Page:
Old and new
centrally located multipurpose sports cluster
Atelier PRO designed the new sports complex Bosbadhal in Emmeloord with an outspoken, sporty character, bringing cohesion between the outdated sports centre and swimming pool with several new functions. New additions include a large sports centre and lobby, the latter bringing structure to the various sports facilities. The most important intervention was to provide the old sports centre and new additions with one continuous façade, thereby connecting the mismatching facades and outdated architecture. In this way, the separate buildings become transformed into one sculpture.
The building complex comprises a base of masonry finished with Keim mineral paint and a facade of overlapping fibre cement panels in different sizes and natural shades of grey. As a distinctive feature, the gaps between the overlapping façade panels are articulated with a vertical golden line visible only from one direction. Through the alternating directions of overlap in the layers of panels, different rows of yellow lines are visible at any one time. Wider openings invite daylight into the spaces behind. Above the entrance, the yellow-coloured glass in the openings accentuates the play of lines externally on the façade; internally the intensity of the yellow-tinted light highlights the interplay between the clouds and sun throughout the day. In this way, the entry gains more prominence. The building gains its refinement, elegance and sense of movement through the play of surfaces and lines between the greys and yellow of the panels together with the colonnade of glazing, the façade appearing different from every angle. In the evening when the lights are on, yellow light filters outside through the openings, bathing the façade in a golden glow. These relatively simple architectural interventions shape the dynamic of the sports complex, bringing coherence to the design.
Visitors enter the building via two main entrances directly into the new lobby. From here, the routing is divided: visitors can immediately go upstairs to the sport café via a set of bright red-coloured stairs. The café is strategically placed to accommodate both a ‘skybox’ that views directly into one of the sport halls and a series of windows that looks into the other. From the café, visitors have direct access to the different spectator tribunes. On the ground floor, sporters can continue from the entrance through to the changing rooms and the sports halls. While the interior of the lobby is white with grey flooring and panelling, the bright red of the stairs, reception, railings, and seating gives the space a sense of vibrancy. Upstairs, the sport café has a more intimate feel through the red floor and banquette seating, and the warm timber of the oak bar that forms an integral part of the interior. In the sports halls, the walls are clad with a base of bamboo panelling and painted white above while the bright red returns in the tribunes. The swimming pool remains in its original state but is now integrated with the rest of the sports complex, its façade adapted to that of the other building volumes.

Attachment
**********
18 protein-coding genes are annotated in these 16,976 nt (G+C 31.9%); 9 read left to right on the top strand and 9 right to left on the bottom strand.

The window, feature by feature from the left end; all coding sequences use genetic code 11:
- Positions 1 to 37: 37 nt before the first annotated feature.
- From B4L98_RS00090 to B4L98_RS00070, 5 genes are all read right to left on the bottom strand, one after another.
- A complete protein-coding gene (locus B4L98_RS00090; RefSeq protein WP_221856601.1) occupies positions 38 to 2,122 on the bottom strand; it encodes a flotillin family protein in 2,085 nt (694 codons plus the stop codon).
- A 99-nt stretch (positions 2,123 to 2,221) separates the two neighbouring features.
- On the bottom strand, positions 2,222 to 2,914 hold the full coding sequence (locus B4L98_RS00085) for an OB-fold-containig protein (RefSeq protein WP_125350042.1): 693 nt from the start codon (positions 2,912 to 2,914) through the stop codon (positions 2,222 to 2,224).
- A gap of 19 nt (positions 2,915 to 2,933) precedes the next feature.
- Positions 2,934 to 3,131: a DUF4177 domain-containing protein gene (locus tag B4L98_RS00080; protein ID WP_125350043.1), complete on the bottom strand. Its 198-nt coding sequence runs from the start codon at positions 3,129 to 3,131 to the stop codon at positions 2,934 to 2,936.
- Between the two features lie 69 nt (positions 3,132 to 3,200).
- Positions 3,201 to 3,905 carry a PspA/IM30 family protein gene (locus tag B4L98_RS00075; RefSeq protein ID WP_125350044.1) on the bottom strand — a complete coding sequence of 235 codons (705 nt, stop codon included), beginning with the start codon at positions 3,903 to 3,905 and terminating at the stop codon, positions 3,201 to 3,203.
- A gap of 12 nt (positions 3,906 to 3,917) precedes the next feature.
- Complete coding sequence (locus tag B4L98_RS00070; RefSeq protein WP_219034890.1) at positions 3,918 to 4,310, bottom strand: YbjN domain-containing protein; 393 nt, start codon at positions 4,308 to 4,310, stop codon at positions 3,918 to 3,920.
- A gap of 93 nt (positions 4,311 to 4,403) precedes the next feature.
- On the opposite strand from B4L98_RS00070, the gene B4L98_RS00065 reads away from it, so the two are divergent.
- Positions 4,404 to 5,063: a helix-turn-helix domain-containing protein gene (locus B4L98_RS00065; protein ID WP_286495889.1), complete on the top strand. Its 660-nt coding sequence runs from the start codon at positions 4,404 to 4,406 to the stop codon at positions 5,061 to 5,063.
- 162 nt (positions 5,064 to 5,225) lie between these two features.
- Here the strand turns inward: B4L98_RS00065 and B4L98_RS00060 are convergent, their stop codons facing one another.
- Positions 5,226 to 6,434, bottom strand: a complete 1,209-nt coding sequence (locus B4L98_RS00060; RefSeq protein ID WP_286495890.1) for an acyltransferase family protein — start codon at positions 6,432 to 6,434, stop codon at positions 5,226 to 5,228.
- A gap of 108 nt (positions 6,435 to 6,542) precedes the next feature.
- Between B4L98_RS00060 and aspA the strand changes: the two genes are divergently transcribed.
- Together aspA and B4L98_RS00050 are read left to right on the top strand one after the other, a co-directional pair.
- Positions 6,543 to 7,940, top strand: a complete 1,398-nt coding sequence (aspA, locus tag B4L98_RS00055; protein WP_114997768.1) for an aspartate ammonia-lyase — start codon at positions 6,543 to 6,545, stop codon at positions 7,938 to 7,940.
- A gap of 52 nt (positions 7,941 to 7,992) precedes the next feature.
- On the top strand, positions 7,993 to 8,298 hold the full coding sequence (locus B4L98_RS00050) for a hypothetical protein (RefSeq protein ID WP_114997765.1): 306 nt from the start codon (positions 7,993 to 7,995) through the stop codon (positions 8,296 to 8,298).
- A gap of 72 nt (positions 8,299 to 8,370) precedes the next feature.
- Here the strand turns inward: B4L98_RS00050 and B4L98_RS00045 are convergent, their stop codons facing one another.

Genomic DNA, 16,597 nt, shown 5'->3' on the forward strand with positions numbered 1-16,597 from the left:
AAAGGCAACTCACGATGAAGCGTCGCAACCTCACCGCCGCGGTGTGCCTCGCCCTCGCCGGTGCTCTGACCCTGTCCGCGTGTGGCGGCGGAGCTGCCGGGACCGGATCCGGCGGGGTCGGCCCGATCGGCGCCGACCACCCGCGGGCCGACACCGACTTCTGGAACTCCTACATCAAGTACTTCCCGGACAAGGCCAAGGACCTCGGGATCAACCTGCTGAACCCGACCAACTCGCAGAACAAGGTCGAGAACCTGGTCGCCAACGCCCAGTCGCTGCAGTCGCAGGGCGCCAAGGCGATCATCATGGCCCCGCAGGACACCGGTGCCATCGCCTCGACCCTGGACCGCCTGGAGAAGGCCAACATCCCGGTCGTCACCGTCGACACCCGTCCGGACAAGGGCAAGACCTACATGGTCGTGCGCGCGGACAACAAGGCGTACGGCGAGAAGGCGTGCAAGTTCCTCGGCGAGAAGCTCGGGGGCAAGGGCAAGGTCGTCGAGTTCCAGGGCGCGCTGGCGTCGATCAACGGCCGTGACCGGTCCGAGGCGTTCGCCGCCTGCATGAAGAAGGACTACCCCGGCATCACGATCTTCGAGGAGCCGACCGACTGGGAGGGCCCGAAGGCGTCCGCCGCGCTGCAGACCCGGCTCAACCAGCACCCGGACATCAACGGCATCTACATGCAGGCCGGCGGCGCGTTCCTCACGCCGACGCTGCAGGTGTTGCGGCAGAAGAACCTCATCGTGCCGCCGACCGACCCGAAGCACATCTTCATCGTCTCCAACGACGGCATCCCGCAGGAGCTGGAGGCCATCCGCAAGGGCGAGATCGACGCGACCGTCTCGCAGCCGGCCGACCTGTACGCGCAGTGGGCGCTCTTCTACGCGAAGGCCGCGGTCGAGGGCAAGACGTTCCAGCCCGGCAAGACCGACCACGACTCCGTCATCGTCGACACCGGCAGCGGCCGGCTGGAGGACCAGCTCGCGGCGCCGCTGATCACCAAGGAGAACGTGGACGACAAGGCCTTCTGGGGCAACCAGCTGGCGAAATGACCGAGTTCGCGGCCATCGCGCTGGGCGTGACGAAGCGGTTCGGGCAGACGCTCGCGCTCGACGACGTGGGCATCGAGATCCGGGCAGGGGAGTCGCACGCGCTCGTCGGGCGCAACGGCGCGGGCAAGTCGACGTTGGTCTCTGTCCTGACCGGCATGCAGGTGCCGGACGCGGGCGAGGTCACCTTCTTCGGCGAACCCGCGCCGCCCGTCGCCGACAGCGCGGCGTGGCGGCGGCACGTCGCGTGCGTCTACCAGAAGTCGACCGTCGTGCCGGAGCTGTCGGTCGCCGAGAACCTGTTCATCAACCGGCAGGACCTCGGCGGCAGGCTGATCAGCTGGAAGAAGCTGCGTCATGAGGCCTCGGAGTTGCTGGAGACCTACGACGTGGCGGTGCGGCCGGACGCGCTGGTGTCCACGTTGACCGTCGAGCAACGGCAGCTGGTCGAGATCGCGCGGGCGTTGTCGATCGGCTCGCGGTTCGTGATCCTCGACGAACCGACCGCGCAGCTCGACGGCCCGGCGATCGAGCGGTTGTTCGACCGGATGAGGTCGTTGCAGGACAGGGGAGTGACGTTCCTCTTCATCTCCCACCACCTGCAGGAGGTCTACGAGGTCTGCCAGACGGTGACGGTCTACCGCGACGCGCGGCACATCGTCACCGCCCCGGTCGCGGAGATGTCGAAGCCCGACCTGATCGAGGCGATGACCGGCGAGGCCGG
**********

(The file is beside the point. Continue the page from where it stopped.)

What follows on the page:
The new sports complex serves as an example in terms of sustainability through the well-insulated shell - less energy loss also means less energy use. Other technical measures employed to fulfill the building’s sustainability ambitions can be found in the lighting. Spot lighting in the sports halls is electronically controlled, including a system that responds to daylight. The light intensity in the sports halls varies according to each activity and is controlled via the building management system. Motion sensors reduce the light intensity to 10% in unoccupied spaces. Through these measures, energy savings for lighting are expected to range between 15-20%. In addition, other sustainable measures include the compartmentalized ventilation system in the sports halls and a high percentage of heat recovered from the air through the heat recovery system.